When designing with prefabrication, often a small tweak to a structure’s design can reap huge benefits down the road. Engaging a prefabricator during preconstruction is critically important, as they can help guide design decisions with an eye for efficiency and value-engineering.

At project onset, prefabricators will evaluate the project and suggest cost-saving alternatives to ensure that the design is compatible with manufacturing equipment and methodologies – long before changes become costly. In the architecture world, no two projects are alike. An architect may start a project considering precast as one of several building options, or it may not be in the consideration set at all. In some instances, the designs are already completed, but due to price, schedule or building material supply chain availability, significant design changes are needed to make a project come to life.

In each case, prefabrication specialists bring different ideas to the table, often providing an itemized cost analysis that depicts the potential savings of a variety of precast alternatives.

Increasingly, prefabricators are becoming “one-stop-shops,” of sorts, by taking on larger roles in the designs of structures. An architect might merely provide the basic dimensions of a parking garage, for example, then hand the rest of the design over to the prefabricator. In the process, the prefabricator is taking work off their plate. Wells’ in-house engineering department, for example, often supports partners with this effort, developing shop drawings for entire structures or individual precast components.


Design-Assist Tackles Problems Early

For larger projects, design-assist is the best way to ensure that the benefits of precast are maximized. Design-assist is an in-depth process, whereby the prefabricator’s engineer and modeler “get into the weeds” of the design with the entire project team.

That often requires weekly meetings between the prefabricator’s engineer, the engineer of record and the architect. During those meetings, the team collaboratively shares and works through the model, locating openings and penetrations with the intent of reaching a consensus for the most cost- and time-efficient building solution – while maintaining the original design intent.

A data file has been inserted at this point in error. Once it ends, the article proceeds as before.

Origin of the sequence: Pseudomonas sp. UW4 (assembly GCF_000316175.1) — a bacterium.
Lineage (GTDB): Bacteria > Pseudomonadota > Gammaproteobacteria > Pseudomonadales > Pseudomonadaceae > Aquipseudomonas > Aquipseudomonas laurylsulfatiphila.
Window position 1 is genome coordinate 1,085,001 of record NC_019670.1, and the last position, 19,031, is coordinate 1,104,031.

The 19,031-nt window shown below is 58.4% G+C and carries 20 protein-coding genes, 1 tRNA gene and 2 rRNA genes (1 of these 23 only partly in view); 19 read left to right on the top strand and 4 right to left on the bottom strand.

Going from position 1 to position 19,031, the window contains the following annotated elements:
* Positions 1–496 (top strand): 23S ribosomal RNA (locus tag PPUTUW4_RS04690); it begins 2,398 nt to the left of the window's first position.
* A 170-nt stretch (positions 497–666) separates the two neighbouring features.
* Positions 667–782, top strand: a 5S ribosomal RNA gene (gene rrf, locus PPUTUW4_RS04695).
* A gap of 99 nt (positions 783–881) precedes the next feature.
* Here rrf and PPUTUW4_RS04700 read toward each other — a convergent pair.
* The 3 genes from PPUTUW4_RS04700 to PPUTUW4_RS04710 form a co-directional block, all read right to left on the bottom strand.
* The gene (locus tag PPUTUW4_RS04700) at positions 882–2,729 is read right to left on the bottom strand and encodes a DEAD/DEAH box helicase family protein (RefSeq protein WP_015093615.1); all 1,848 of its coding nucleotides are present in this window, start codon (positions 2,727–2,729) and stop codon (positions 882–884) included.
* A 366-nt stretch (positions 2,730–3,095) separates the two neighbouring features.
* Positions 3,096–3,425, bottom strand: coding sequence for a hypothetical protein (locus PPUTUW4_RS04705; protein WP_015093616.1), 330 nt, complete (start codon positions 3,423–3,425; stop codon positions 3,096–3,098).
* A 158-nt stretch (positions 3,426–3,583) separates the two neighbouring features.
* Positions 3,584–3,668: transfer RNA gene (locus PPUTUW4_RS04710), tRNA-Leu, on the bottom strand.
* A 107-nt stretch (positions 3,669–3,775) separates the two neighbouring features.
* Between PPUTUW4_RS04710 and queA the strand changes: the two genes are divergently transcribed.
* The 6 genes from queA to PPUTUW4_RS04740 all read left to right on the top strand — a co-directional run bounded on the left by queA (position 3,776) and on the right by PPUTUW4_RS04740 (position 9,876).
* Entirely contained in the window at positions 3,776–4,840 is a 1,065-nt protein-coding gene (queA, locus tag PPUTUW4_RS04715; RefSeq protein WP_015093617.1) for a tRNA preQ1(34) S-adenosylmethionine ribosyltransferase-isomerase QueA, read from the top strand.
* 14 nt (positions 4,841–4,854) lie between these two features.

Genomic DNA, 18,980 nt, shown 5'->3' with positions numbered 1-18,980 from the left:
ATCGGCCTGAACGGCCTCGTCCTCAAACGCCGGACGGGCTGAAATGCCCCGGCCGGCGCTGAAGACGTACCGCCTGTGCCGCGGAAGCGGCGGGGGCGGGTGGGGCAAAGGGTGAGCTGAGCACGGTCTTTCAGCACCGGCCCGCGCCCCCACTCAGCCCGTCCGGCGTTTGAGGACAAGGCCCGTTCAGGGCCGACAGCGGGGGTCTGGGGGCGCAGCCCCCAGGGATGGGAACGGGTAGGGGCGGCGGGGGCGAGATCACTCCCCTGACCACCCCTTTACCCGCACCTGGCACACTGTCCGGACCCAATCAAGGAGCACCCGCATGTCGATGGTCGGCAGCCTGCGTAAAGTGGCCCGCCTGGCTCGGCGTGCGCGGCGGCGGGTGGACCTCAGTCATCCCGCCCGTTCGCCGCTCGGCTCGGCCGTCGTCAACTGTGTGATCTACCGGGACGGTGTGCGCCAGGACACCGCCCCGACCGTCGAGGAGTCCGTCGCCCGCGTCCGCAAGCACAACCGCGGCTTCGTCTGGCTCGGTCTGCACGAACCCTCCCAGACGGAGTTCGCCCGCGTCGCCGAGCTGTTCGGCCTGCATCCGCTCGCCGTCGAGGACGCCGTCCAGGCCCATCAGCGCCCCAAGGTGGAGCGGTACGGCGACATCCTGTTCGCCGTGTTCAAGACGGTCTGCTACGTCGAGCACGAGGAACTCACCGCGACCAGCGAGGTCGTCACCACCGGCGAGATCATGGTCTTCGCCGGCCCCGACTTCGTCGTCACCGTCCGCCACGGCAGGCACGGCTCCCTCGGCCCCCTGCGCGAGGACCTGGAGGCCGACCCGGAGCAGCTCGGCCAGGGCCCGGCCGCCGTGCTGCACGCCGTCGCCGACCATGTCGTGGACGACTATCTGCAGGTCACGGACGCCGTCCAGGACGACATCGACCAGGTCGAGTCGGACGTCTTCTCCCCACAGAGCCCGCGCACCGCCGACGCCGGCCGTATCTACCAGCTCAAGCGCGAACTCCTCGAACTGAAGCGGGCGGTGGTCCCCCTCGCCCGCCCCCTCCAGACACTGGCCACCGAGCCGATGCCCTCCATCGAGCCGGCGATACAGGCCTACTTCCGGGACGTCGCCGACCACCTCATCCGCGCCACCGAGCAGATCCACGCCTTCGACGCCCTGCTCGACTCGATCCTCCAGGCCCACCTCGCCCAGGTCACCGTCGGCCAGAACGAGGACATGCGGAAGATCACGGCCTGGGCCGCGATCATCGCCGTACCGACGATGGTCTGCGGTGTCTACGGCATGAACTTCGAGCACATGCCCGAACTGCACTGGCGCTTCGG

Along the way, they’ll look for ways to create repetition in the design. That can lead to significant cost savings, such as casting similar sized panels with less forms, requiring less manufacturing labor and lowering material costs, as well as create engineering efficiencies as panels with similar design are less time consuming for design and engineering to work through.

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Little Six Casino; Prior Lake, MN

Nevertheless, just how much repetition can be achieved depends largely upon the original design and the ability to make changes. To assist design teams in decision making, Wells often brings designers to our manufacturing facilities to show them our processes, as well as examples of forms and production beds to show the importance of maximizing the efficiency of the production cycle.

While design-assist meetings can be executed in person, they’re often done virtually to accommodate design teams located in other states or regions. In the process, the prefabricator will create and share the design model with the team, then as a team they’ll discuss panel design, finishes and connections (see our Design Handbook).

There are other benefits derived from the preconstruction process. By the time the project is underway, the groundwork for collaboration and coordination has already been established, making for a smoother transition to construction. With a design-assist approach, the design schedule can be expedited by starting manufacturing of the materials simultaneously while the sitework begins and the foundations are set.

Ultimately, a project team who initiates the help of the prefabricator during preliminary designs will reap rewards of both time and money. That’s when the project has the most flexibility and the most savings can be realized.

Other Resources:

More information about Wells’ preconstruction services.

Check out Wells’ design handbook resource for architects and engineers.

This article was authored by Reid Mordhorst and Alex Wiltfang.